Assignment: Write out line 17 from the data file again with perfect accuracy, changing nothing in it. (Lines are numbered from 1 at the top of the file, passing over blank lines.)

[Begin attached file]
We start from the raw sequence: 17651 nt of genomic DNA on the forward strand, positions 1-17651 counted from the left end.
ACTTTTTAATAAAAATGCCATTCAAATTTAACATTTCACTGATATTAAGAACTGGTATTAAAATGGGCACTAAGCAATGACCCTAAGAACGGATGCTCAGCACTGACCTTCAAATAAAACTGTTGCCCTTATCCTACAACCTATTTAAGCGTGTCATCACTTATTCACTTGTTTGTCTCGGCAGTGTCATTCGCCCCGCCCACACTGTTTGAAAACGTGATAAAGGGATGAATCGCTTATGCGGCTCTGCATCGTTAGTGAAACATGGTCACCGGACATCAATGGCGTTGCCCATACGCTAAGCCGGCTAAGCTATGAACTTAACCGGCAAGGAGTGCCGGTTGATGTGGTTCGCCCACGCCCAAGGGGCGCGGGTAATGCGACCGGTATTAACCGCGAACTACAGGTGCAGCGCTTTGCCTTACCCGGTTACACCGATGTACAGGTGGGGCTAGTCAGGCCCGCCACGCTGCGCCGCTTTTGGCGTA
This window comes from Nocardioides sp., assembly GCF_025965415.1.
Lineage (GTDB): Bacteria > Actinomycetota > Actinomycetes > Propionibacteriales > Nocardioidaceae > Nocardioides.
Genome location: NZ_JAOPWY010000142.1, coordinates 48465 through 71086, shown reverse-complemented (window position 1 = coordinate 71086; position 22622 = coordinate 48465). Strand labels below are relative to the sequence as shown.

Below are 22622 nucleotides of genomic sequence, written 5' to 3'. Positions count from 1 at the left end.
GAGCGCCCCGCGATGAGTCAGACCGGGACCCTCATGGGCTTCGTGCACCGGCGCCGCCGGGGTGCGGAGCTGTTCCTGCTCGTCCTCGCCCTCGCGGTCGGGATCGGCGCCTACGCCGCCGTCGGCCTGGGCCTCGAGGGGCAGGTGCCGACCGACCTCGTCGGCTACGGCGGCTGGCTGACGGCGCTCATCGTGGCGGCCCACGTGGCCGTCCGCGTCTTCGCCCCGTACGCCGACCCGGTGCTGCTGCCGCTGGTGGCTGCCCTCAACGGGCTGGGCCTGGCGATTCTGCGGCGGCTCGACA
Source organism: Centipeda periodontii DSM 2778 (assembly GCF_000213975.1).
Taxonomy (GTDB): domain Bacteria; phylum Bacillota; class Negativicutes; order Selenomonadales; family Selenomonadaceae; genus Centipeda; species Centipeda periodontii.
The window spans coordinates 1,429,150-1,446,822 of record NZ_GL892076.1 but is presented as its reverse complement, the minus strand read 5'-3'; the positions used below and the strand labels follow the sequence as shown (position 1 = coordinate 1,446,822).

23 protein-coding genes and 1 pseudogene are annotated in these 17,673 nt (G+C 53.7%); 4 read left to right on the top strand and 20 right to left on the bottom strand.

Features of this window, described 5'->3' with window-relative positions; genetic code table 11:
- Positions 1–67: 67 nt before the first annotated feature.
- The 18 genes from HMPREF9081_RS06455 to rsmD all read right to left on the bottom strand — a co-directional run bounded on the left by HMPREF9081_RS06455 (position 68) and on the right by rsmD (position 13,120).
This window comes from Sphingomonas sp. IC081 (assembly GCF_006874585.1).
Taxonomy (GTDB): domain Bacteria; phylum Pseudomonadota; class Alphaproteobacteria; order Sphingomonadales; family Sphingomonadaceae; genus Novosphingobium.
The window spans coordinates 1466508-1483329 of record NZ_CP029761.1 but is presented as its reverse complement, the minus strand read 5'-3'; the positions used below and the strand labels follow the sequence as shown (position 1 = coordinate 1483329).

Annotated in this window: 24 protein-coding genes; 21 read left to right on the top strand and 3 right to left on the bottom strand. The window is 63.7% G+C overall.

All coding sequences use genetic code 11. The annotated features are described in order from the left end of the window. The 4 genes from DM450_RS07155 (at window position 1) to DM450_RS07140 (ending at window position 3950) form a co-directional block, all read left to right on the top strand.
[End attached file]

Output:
The window spans coordinates 1466508-1483329 of record NZ_CP029761.1 but is presented as its reverse complement, the minus strand read 5'-3'; the positions used below and the strand labels follow the sequence as shown (position 1 = coordinate 1483329).